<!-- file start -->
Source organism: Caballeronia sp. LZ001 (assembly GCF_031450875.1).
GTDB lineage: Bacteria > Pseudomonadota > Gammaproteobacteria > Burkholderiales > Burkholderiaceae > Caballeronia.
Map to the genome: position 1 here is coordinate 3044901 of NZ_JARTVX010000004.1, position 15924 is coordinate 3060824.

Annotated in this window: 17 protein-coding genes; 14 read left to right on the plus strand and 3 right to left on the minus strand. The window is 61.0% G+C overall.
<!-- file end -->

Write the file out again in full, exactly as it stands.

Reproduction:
Source organism: Caballeronia sp. LZ001 (assembly GCF_031450875.1).
GTDB lineage: Bacteria > Pseudomonadota > Gammaproteobacteria > Burkholderiales > Burkholderiaceae > Caballeronia.
Map to the genome: position 1 here is coordinate 3044901 of NZ_JARTVX010000004.1, position 15924 is coordinate 3060824.

Annotated in this window: 17 protein-coding genes; 14 read left to right on the plus strand and 3 right to left on the minus strand. The window is 61.0% G+C overall.